Here’s a troubling thought: sexual assault has been an unfortunate event in the lives of all too many women I know. Does it follow that a sizable number of the men I know have been perpetrators of those acts? What if I find out I am dating someone who did something like this? What if I already have?
The easiest explanation at hand is that most of those assaults are committed by a handful of serial perpetrators who abuse the protection our rape culture affords them. A likelier scenario is that there exists many, many guys out there who have committed actions falling on the spectrum of non-consensual sexual advances who may not have come to terms with what they have done and may not even realize what they did was perceived as assault by the victim. Alternatively, some may carry around a lot of shame.
So how can I accept living in such a world, surrounded by men who, inevitably, will play important roles in my life, without harboring massive amounts of distrust, anger and disgust or burying my head in the sand?
The only plausible way forward is that we need, as a society, some sort of reconciliation. What we are experiencing as a culture is an ongoing silent war on women’s bodies. We are in the midst of a shift in the tides, where the side of the assaulted has taken up arms and is fighting tooth and nail to gain very little ground. We have finally reached a place where we can acknowledge that this is taking place, and the scale of the problem is starting to show. But this isn’t enough. Blind fury and the castigation through naming and shaming of perpetrators, although gratifying in the short run, will never end this war. And a war is what it is — a war waged on our bodies.
We are at a stalemate. Although we have managed to bring attention to the conflict by arming the side of the assaulted, we are at a stalemate. Why? Because the other side has been silent, denying that the war is even taking place. This silence is their greatest shield. It’s time to consider ending the war through diplomatic means. We need a process of reconciliation.
We need a platform for men who have crossed a line to come forward without doing so anonymously. As unsavory as this sounds, this would require some sort of legal immunity. Society as a whole needs to see how widespread non-consensual sexual behavior is. The victim side has finally begun to show its true numbers, but we still have no concept of how many men have committed such acts.
Men willingly coming forward is not as impossible as it sounds.
We are at a societal crossroads. Many men, especially the younger generation, identify as feminists, or are at least amenable to the movement’s core message. In more and more spaces, women are gaining visibility, rights, freedoms and privileges that were historically reserved for men. This is the birth of a new norm, and men are growing up within this paradigm. However, there still exists this undercurrent of sexual violence against women (cis and trans), queer, and otherwise non gender-conforming folk. We still live in a culture that excuses non-consensual sexual behavior through victim-blaming, boys-will-be-boys mentality, and silence. It is my conjecture that this must be causing some terrible cognitive dissonance deep within many boys and men. A process of reconciliation is not only good for women but can also be an avenue of catharsis and healing of many of the pressures and emotional violence rape culture imposes upon men.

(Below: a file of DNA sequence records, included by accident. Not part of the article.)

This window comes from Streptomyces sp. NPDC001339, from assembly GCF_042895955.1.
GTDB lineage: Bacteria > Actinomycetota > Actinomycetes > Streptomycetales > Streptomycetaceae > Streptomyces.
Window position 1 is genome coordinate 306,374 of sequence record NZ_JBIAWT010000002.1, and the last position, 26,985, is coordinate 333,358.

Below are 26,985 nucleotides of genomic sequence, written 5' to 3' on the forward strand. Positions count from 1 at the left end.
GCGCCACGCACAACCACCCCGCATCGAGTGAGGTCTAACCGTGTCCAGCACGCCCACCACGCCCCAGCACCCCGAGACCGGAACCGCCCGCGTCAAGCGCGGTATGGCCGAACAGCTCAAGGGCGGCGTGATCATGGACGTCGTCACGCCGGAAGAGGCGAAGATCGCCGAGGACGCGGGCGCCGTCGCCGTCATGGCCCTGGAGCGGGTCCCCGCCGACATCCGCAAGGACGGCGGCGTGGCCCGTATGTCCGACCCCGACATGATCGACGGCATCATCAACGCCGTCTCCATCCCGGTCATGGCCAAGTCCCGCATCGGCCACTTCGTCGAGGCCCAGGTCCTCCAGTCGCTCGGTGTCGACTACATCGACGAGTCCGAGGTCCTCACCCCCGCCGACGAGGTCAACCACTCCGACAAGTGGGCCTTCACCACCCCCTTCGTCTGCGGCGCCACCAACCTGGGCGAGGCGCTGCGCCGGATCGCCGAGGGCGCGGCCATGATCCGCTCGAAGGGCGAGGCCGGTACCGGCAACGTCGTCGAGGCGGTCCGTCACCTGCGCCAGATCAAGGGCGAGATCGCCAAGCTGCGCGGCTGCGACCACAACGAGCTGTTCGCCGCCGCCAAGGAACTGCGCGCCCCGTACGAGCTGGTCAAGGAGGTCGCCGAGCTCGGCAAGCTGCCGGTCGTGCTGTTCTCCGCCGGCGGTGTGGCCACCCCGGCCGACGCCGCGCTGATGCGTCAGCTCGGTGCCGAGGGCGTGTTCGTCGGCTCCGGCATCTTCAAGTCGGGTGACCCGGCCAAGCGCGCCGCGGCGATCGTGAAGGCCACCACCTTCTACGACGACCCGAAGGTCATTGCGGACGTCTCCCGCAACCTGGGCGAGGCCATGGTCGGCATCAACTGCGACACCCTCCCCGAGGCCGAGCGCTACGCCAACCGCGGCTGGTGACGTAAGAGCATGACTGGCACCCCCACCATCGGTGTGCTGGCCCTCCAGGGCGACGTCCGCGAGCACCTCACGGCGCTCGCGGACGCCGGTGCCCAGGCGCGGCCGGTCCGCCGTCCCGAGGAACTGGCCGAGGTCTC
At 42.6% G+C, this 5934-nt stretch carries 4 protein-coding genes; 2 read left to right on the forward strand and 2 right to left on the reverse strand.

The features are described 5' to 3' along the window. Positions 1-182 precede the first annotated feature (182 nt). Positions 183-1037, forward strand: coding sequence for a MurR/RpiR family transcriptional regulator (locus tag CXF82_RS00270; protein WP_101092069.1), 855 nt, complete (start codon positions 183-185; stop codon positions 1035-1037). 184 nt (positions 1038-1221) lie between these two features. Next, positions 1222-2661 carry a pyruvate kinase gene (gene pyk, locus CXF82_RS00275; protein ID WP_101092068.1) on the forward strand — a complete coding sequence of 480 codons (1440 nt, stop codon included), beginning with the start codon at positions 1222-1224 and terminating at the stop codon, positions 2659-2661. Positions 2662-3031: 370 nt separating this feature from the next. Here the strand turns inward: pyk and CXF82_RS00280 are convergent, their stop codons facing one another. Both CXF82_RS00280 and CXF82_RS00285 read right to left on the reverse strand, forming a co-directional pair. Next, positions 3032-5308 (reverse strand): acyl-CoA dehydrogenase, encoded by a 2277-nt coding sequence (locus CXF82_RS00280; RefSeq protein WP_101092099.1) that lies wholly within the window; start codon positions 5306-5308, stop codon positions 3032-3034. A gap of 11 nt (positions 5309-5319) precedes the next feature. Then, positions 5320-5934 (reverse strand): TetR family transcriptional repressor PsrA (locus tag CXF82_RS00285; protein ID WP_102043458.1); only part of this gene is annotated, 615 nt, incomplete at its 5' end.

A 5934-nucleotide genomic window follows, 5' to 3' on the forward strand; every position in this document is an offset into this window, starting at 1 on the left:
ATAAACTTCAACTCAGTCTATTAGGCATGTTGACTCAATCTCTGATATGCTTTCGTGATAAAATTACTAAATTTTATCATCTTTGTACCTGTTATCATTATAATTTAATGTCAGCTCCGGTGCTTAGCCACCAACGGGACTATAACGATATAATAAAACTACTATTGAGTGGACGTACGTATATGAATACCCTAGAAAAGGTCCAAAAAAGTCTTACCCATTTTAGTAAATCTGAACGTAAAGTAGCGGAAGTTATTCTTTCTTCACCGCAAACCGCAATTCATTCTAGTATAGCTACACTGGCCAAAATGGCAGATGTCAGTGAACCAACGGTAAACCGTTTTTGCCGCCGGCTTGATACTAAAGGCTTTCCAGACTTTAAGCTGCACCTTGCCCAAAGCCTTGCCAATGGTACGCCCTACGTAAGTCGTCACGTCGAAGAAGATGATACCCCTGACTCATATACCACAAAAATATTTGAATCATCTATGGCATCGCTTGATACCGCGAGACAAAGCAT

I can conceive a future where after a few men come forward, hoping to ease their shameful burden, many, many more do too. How can the next generation properly learn about consent when the blame for wrongdoing rests on a handful of the most easily scapegoated predators, those who committed the most vile, hateful and stomach-churning acts, those who crossed the threshold of consent so far that rape culture could no longer protect them, and were therefore caught and punished? This image enables the probable perpetrators of most sexual assaults — the friend, the acquaintance, the guy next door — to distance themselves from their act, both in the eyes of others and psychologically to themselves.
Just like in any other war, both sides endure damage. Reconciliation would mean being empathetic towards perpetrators. It means recognizing their humanity and yes, the fact that they are more than their actions, as well as acknowledging that reform and change is possible. It’s an act of love.
It’s time to say no, growing up in rape culture in no way excuses what you did, but yes, it does help explain it. You were weak. You succumbed to the temptation of doing something you knew was wrong by allowing yourself to believe the ubiquitous message surrounding you that you are entitled to other people’s bodies, that your sexual appetite is paramount, that it is in men’s nature to be aggressive, to be dominant. I am ready to entertain the idea of forgiving this weakness if you are willing to come forward and give victims what they need to heal: recognition of the harm done and the willingness to make amends, as well as a promise to do better by other women, other people, moving forward.
If this seems like too tall of an order, an impossibility, consider the worst examples of humans committing atrocities against one another, where the most seemingly upstanding citizens engaged in unthinkable crimes against their fellow persons. It is a troubling facet of human nature, that we are capable of such cruelty when given the right nudge, when doing so is the norm.
In these countries — e.g. Post-Nazi Germany or Rwanda — people have nevertheless found a way forward. The first step was acknowledging fault. This needs to happen here too, if we are to end the war on bodies. The perpetrator side must reveal its numbers in all of its potentially bewildering scale. It’s time for transparency, acceptance, accountability, and maybe even forgiveness.